Designing a kitchen for an open plan extension often entails finding a delicate balance between incorporating practical, high-performance features and creating a liveable multi-function environment that seamlessly blends from one zone to the next. Addressing this challenge was a top priority for the design team at Connaught Kitchens on a recent project; an open plan kitchen for keen chefs that ‘melted’ into the rest of the living space. We spoke to Phillip Ozorio at Connaught Kitchens about the challenges the team faced and to garner advice for others wanting to achieve a similar style.
What was your brief from the client?
The project was in a refurbished Notting Hill property, and the owners were very clear from the offset about what they wanted. One was a serious cook who coveted a space to truly enjoy their passion, benefitting from all the latest appliance developments, however the desired overall look and feel was for a contemporary space that blended subtly with the rest of the room. This was achieved by not using wall cupboards and by having a shallow run of units on one side of the kitchen allowing for a larger island.
Why were Miele appliances chosen?
Choosing long-lasting and high-quality elements was important to the client throughout the design process, and Miele immediately stood out as the clear appliance choice because it is an internationally recognised brand and is associated with excellence – both in performance and in after care.
Is it becoming more popular for customers to choose to have multiple ovens?
Yes – multiple ovens offer both flexibility and convenience. The 900mm wide oven will deal with the largest of roasts and a full steam combination oven reduces the need for a microwave, as well as offering the chance for additional creativity in the kitchen.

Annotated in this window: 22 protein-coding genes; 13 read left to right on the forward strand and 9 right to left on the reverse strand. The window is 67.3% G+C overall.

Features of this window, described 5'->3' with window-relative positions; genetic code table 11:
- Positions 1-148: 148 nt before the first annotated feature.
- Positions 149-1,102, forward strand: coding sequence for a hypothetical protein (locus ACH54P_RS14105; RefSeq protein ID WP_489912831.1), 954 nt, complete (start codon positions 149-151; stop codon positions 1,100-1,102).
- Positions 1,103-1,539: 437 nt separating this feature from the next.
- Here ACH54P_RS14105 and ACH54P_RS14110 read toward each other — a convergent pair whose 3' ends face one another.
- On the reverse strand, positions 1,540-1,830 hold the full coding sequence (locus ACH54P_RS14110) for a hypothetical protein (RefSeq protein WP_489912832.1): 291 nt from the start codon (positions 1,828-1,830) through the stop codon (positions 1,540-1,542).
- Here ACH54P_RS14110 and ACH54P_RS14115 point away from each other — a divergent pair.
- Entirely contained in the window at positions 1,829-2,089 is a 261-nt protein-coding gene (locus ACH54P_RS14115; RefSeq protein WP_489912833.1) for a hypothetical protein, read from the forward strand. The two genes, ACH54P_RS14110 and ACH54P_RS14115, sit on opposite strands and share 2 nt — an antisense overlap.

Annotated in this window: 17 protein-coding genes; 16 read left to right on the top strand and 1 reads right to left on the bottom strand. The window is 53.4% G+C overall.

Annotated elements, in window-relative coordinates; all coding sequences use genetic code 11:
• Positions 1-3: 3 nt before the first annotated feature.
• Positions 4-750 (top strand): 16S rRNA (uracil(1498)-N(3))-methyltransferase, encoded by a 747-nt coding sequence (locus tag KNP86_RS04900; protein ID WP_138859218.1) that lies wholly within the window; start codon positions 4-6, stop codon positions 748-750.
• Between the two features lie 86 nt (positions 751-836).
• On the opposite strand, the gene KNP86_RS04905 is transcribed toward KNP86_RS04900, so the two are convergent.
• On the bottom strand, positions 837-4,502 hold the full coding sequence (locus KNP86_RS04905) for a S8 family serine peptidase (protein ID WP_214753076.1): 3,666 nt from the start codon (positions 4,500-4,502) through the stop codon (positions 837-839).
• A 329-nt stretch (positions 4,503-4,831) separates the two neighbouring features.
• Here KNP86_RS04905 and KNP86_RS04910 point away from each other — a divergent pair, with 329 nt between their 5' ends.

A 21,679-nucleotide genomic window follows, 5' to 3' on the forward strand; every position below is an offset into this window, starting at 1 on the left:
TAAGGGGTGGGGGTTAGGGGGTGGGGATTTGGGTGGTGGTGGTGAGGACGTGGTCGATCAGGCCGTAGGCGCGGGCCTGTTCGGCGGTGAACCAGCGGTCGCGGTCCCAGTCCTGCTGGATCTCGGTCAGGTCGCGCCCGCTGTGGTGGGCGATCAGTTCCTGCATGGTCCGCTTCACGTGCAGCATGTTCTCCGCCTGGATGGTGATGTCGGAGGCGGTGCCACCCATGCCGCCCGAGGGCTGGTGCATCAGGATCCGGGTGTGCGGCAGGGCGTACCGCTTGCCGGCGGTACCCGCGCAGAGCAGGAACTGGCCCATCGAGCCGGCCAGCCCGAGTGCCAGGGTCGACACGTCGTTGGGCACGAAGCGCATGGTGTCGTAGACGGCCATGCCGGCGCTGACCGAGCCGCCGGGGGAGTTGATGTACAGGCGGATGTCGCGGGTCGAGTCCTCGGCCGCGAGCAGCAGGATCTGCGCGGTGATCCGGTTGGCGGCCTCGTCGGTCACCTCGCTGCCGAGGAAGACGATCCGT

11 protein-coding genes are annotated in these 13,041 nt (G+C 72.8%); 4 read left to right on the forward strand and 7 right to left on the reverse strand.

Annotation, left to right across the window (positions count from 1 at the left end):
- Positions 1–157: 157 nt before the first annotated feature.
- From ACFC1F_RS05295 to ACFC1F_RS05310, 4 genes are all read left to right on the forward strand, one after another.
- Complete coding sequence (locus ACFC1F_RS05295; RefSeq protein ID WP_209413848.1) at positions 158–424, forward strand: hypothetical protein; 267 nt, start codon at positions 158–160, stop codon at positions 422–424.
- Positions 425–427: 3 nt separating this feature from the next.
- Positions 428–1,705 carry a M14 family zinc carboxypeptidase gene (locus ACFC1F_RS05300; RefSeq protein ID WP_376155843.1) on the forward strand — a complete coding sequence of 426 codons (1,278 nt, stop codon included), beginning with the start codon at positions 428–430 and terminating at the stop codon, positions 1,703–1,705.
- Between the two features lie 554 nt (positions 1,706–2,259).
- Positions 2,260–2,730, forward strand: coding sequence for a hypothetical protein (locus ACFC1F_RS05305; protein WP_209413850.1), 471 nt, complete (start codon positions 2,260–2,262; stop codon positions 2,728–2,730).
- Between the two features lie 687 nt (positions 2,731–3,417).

What was the biggest challenge?
The client wanted good extraction, necessary for any open plan space such as this, with an external motor on the outside of the building. External motors reduce the noise of extraction and it’s easier to pull air along a duct than to push it. We used our custom steel fabricators to make a shallow but extra wide steel duct which fitted in between the joists.
Do you have a favourite part of the design?
It has to be the island with the luxury white oiled solid wood section which softens the whole design – it adds a feeling of warmth and forms a link between the cooking and dining areas.
What are the main points to consider when designing a kitchen for open-plan living?
If you want the kitchen to merge and blend in with the dining and living areas then choose muted colour palettes such as soft whites for the kitchen furniture and complementary light finishes for the worktops, as seen in this project. Alternatively, strong dark colours can also be used with great effect, the key is just to maintain a consistent colour palette throughout – it comes down to personal choice. Using floor and tall cupboards with no wall units gives a less ‘kitcheny’ look if you can afford to forego the storage or make it up elsewhere. Overall, I would emphasise that it’s really important to get professional design advice for the final finishes. A kitchen as a product is a major expense, so it warrants an investment in design too.
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